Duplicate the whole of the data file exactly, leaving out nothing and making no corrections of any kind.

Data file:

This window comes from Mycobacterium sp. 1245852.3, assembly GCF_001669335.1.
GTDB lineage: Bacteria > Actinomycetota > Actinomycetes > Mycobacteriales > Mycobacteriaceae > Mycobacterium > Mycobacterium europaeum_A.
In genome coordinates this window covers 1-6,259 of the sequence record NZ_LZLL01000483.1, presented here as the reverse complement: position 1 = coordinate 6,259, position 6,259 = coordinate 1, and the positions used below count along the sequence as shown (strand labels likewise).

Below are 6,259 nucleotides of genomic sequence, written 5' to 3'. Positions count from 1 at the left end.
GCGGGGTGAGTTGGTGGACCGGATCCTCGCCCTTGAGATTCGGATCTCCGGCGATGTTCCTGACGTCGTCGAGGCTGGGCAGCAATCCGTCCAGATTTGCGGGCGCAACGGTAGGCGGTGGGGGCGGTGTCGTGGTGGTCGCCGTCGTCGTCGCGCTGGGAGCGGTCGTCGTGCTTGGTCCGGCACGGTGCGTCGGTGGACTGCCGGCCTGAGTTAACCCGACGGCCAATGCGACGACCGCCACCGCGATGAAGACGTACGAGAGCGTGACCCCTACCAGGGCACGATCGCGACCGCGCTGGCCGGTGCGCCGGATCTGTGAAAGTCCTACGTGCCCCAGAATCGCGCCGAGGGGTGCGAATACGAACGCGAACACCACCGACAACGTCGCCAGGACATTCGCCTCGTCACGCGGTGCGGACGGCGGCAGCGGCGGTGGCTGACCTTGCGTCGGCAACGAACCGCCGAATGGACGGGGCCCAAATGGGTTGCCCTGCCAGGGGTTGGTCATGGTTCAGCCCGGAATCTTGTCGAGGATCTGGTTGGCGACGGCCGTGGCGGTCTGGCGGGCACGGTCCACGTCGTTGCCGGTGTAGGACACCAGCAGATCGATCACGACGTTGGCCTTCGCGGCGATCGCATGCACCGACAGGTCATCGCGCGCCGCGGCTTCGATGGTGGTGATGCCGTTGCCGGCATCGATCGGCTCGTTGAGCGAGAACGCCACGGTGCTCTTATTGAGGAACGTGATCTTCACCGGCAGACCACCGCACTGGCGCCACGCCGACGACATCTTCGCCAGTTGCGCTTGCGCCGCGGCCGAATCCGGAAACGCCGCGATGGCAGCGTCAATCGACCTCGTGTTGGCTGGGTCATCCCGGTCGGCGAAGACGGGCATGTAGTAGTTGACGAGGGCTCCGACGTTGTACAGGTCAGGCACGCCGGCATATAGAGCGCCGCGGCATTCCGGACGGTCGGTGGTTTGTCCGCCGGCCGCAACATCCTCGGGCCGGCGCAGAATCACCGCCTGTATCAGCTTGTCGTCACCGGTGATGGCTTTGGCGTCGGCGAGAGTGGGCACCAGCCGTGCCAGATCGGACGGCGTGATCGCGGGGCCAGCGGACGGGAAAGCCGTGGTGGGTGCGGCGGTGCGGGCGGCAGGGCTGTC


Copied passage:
This window comes from Mycobacterium sp. 1245852.3, assembly GCF_001669335.1.
GTDB lineage: Bacteria > Actinomycetota > Actinomycetes > Mycobacteriales > Mycobacteriaceae > Mycobacterium > Mycobacterium europaeum_A.
In genome coordinates this window covers 1-6,259 of the sequence record NZ_LZLL01000483.1, presented here as the reverse complement: position 1 = coordinate 6,259, position 6,259 = coordinate 1, and the positions used below count along the sequence as shown (strand labels likewise).

Below are 6,259 nucleotides of genomic sequence, written 5' to 3'. Positions count from 1 at the left end.
GCGGGGTGAGTTGGTGGACCGGATCCTCGCCCTTGAGATTCGGATCTCCGGCGATGTTCCTGACGTCGTCGAGGCTGGGCAGCAATCCGTCCAGATTTGCGGGCGCAACGGTAGGCGGTGGGGGCGGTGTCGTGGTGGTCGCCGTCGTCGTCGCGCTGGGAGCGGTCGTCGTGCTTGGTCCGGCACGGTGCGTCGGTGGACTGCCGGCCTGAGTTAACCCGACGGCCAATGCGACGACCGCCACCGCGATGAAGACGTACGAGAGCGTGACCCCTACCAGGGCACGATCGCGACCGCGCTGGCCGGTGCGCCGGATCTGTGAAAGTCCTACGTGCCCCAGAATCGCGCCGAGGGGTGCGAATACGAACGCGAACACCACCGACAACGTCGCCAGGACATTCGCCTCGTCACGCGGTGCGGACGGCGGCAGCGGCGGTGGCTGACCTTGCGTCGGCAACGAACCGCCGAATGGACGGGGCCCAAATGGGTTGCCCTGCCAGGGGTTGGTCATGGTTCAGCCCGGAATCTTGTCGAGGATCTGGTTGGCGACGGCCGTGGCGGTCTGGCGGGCACGGTCCACGTCGTTGCCGGTGTAGGACACCAGCAGATCGATCACGACGTTGGCCTTCGCGGCGATCGCATGCACCGACAGGTCATCGCGCGCCGCGGCTTCGATGGTGGTGATGCCGTTGCCGGCATCGATCGGCTCGTTGAGCGAGAACGCCACGGTGCTCTTATTGAGGAACGTGATCTTCACCGGCAGACCACCGCACTGGCGCCACGCCGACGACATCTTCGCCAGTTGCGCTTGCGCCGCGGCCGAATCCGGAAACGCCGCGATGGCAGCGTCAATCGACCTCGTGTTGGCTGGGTCATCCCGGTCGGCGAAGACGGGCATGTAGTAGTTGACGAGGGCTCCGACGTTGTACAGGTCAGGCACGCCGGCATATAGAGCGCCGCGGCATTCCGGACGGTCGGTGGTTTGTCCGCCGGCCGCAACATCCTCGGGCCGGCGCAGAATCACCGCCTGTATCAGCTTGTCGTCACCGGTGATGGCTTTGGCGTCGGCGAGAGTGGGCACCAGCCGTGCCAGATCGGACGGCGTGATCGCGGGGCCAGCGGACGGGAAAGCCGTGGTGGGTGCGGCGGTGCGGGCGGCAGGGCTGTC